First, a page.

Taylor appears to have had no online presence until he started writing articles in late December. The University of Birmingham said in a statement it could not find “any record of this individual using these details.” Editors at the Jerusalem Post and The Algemeiner say they published Taylor after he pitched them stories cold over email. He didn’t ask for payment, they said, and they didn’t take aggressive steps to vet his identity.

 

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Will the Trudeau Star actually becomes a reliable news outlet once again? ....or will the only reliable news outlet left in Canada .... Postmedia.... be swallowed up into the bundle of news outlets controlled by Ottawa?
 

My greatest fear is the latter.
 

Toronto Star takeover clears competition hurdle

Canada’s Competition Bureau has cleared a proposed takeover of Torstar Corp., even though it’s being financed by a firm that also backs rival newspaper owner Postmedia Network Inc.

Torstar, the owner of the Toronto Star and other Canadian newspapers, accepted a $60 million (US$44 million) takeover offer from NordStar Capital LP on July 11, with the deal financed by Canso Investment Counsel Ltd. Canso is also a major debtholder of Postmedia, which owns a chain of newspapers across Canada including the National Post.

 

https://financialpost.com/news/fp-street/toronto-star-takeover-clears-competition-hurdle?utm_medium=Social&utm_source=Facebook#Echobox=1594986887

 

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Jonathan Turley calls out CNN's 'telling moment of dissonance' amid unrelenting anti-Trump coverage

Tapper fact-checked colleagues after McEnany criticism

George Washington University law professor Jonathan Turley praised CNN’s Jake Tapper Friday for fact-checking his colleague Jim Acosta, writing in a blistering column that the liberal network needs more of these moments if it wants to be seen again as “honest and objective."

 

“There was a telling moment of dissonance on CNN this week, a network that is now unrelenting in its negative and highly partisan coverage of the Administration,” Turley wrote.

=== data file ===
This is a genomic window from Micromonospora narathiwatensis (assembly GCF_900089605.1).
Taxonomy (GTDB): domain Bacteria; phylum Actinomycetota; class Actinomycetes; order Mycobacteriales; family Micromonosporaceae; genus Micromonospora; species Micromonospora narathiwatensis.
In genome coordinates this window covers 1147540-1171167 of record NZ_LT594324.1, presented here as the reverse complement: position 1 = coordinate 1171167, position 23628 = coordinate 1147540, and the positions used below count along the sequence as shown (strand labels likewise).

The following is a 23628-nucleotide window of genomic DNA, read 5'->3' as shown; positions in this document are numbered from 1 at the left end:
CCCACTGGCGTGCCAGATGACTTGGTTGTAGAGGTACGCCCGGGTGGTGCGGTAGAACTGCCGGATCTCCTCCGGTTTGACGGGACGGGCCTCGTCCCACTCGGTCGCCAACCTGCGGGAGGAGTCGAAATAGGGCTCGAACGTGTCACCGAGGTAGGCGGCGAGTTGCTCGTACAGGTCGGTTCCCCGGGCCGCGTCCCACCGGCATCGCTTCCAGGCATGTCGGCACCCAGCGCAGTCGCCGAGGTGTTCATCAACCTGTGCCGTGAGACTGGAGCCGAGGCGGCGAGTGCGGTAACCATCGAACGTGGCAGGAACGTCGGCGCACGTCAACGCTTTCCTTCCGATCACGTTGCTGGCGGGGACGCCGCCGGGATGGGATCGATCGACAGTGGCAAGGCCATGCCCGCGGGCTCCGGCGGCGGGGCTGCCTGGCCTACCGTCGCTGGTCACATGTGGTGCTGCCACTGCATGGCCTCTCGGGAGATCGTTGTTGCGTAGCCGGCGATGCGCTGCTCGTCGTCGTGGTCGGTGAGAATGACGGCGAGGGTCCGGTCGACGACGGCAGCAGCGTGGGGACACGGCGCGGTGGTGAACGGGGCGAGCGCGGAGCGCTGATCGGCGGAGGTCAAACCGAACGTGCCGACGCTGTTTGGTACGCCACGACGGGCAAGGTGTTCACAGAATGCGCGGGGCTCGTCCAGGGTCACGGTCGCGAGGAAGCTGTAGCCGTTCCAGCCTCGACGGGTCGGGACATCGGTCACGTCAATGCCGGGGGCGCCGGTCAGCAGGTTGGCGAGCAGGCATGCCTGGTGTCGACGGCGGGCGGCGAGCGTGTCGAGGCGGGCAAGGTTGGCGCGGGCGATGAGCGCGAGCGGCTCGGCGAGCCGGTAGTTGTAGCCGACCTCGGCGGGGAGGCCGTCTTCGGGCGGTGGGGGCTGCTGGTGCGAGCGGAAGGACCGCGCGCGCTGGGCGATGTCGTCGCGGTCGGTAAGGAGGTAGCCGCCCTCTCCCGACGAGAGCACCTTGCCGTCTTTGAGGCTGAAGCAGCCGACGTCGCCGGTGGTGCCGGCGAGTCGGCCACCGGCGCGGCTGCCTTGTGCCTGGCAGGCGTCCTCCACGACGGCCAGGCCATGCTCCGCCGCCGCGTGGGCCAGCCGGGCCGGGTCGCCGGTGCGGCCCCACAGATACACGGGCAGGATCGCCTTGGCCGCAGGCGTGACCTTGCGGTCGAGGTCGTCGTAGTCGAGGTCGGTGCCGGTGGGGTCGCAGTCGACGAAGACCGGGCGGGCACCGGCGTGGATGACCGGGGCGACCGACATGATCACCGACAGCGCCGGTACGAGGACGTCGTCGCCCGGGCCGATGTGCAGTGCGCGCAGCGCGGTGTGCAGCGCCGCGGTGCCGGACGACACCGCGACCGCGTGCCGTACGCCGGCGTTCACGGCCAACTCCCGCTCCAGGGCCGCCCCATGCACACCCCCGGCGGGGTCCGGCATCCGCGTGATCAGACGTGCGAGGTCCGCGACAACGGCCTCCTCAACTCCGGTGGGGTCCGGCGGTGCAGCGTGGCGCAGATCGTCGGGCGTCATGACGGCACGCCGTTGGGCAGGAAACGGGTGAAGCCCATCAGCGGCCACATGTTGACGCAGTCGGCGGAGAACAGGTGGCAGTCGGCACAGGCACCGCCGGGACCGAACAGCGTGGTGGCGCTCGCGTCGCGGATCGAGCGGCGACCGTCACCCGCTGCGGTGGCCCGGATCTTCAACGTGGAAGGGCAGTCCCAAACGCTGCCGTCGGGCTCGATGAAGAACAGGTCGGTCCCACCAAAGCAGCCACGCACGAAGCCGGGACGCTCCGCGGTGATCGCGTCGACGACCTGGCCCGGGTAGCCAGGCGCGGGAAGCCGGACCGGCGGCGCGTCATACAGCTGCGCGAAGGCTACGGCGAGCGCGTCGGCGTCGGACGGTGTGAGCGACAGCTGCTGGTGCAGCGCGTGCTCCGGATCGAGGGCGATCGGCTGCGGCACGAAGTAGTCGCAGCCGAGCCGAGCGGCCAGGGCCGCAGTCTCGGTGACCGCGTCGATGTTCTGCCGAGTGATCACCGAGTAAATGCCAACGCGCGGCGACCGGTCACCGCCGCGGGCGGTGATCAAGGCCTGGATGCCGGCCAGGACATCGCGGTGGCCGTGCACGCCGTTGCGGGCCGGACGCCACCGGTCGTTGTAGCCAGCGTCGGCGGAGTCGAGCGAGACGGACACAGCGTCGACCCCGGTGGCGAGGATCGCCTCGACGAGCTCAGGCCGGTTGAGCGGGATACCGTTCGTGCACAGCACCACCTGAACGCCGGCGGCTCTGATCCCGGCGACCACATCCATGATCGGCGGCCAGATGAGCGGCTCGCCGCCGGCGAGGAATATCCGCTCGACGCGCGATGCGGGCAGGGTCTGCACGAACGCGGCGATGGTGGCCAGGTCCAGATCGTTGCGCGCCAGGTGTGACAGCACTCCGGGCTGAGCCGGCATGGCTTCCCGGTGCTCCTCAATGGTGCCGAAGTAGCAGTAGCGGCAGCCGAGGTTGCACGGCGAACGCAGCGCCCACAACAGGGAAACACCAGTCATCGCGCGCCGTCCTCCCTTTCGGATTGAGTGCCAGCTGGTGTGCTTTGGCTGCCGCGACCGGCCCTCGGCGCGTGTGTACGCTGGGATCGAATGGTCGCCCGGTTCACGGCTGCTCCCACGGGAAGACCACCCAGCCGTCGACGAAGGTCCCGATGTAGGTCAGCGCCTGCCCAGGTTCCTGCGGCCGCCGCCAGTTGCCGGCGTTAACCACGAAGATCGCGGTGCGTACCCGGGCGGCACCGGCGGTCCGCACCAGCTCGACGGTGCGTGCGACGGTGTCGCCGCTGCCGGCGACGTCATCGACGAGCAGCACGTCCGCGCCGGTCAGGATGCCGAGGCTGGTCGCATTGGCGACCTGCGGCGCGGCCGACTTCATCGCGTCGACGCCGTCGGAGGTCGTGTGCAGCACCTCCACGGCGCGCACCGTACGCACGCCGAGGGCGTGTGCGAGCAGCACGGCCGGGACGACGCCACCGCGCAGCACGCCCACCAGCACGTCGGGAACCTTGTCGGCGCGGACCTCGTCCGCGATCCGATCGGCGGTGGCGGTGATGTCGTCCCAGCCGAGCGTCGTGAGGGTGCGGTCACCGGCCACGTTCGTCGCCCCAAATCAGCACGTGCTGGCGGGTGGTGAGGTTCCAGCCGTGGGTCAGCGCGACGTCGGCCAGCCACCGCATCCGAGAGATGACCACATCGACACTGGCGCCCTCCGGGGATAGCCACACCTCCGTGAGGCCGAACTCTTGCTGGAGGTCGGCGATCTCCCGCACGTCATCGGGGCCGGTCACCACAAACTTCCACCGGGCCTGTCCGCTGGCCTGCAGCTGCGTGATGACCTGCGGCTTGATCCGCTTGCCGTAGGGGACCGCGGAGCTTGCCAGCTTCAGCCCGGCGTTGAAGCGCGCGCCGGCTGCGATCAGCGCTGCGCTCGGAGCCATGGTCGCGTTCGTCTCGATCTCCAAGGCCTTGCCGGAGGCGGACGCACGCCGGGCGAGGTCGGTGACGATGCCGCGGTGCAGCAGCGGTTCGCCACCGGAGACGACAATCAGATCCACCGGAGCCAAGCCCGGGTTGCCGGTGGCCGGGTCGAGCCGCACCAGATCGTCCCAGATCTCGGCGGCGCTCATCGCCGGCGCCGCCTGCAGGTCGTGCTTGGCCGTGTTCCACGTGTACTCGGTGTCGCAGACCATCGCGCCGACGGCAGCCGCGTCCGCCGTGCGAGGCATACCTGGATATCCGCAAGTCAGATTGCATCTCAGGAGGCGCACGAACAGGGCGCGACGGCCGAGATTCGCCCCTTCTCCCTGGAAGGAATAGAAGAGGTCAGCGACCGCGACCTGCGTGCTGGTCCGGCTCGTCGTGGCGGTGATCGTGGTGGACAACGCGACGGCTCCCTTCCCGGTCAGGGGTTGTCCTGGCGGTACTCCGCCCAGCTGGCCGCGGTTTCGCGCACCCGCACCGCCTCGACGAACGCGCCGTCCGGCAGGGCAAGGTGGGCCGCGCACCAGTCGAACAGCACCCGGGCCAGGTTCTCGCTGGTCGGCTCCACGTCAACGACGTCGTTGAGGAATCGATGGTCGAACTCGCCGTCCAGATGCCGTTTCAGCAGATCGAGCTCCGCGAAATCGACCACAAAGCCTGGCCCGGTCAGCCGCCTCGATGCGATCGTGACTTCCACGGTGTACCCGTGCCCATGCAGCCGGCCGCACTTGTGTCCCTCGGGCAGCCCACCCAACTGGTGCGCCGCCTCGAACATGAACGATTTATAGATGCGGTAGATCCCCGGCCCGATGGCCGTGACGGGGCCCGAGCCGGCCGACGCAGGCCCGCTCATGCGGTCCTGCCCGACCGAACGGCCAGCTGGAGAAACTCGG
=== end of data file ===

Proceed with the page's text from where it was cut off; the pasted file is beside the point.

CNN’S JAKE TAPPER FACT-CHECKS COLLEAGUE JIM ACOSTA 

 

George Washington University law professor Jonathan Turley praised CNN’s Jake Tapper Friday for fact-checking his colleague Jim Acosta.

George Washington University law professor Jonathan Turley praised CNN’s Jake Tapper Friday for fact-checking his colleague Jim Acosta.

“Acosta has been repeatedly called out for such bias and sent out a clearly misleading tweet bashing White House press secretary Kayleigh McEnany. Meanwhile, CNN host Jake Tapper set the record straight in fairness to McEnany,” Turley wrote, noting that “it is often impossible to distinguish CNN hosts from advocates on their programs.”

“I truly miss the old CNN. The loss to journalism is immense.  Indeed, if anything, it may be driving people to Trump.” 

— Jonathan Turley

During a press briefing on Thursday, McEnany reiterated President Trump's strong stance on wanting children to be going back to school in the fall amid a fiery debate about how educators can prevent the spread of the coronavirus outbreak.

"The science should not stand in the way of this, but as Dr. Scott Atlas said -- I thought this was a good quote, 'Of course, we can do it. Everyone else in the Western world, our peer nations are doing it. We are the outlier here,'" McEnany said, quoting the former Stanford Medical Center neurology chief.

CNN'S JIM ACOSTA BLASTED FOR TAKING KAYLEIGH MCENANY OUT OF CONTEXT IN VIRAL TWEET

"The science is very clear on this. For example, you look at the JAMA pediatric study of 46 pediatric hospitals in North America that said the risk of critical illness from COVID is far less for children than the seasonal flu. The science is on our side here. We encourage localities and states to just simply follow the science. Open our schools," she continued.

 

Acosta tweeted about what McEnany said by suggesting she was anti-science, with an out-of-context quote.

"The White House Press Secretary on Trump's push to reopen schools: 'The science should not stand in the way of this,'" the liberal reporter tweeted.

Acosta later added, "McEnany went on to say 'the science is on our side here.'"

CUOMO FIRES BACK AT CNN'S JAKE TAPPER FOR KNOCKING POSTER TOUTING NY'S COVID RESPONSE

“That was clearly and absolutely false. However, Acosta knew that it would play well in the eco-journalistic model adopted by CNN.  He quickly racked up 30,000 retweets,” Turley wrote. “He then later added that McEnany actually meant the opposite. That received less than 700 retweets. It is the ultimate example of demand of many viewers to only hear news that supports their own bias and adds to a type of journalistic comfort zone.”

Without directly addressing Acosta's tweet, Tapper slammed the spread of the distorted quote urging everyone to "read the ENTIRE McEnany comment."

Turley took this as a clear shot at Acosta, who has emerged as a household name by sparring with Trump and members of his administration on a regular basis.

 

“While I have occasionally criticized Tapper, I have more often praised him for his professionalism and intellect. This is why. This is what CNN was once and, with the help of figures like Tapper, it could be again: an honest and objective news organization,” Turley wrote.

 

Turley wrote many of his friends who work for CNN “privately lament” the network’s anti-Trump agenda.

“It is often impossible to distinguish CNN hosts from advocates on their programs. Hosts now engage in open advocacy against the President — discarding with the pretense of having a guest take a partisan position,” Turley wrote. “I truly miss the old CNN. The loss to journalism is immense.  Indeed, if anything, it may be driving people to Trump.”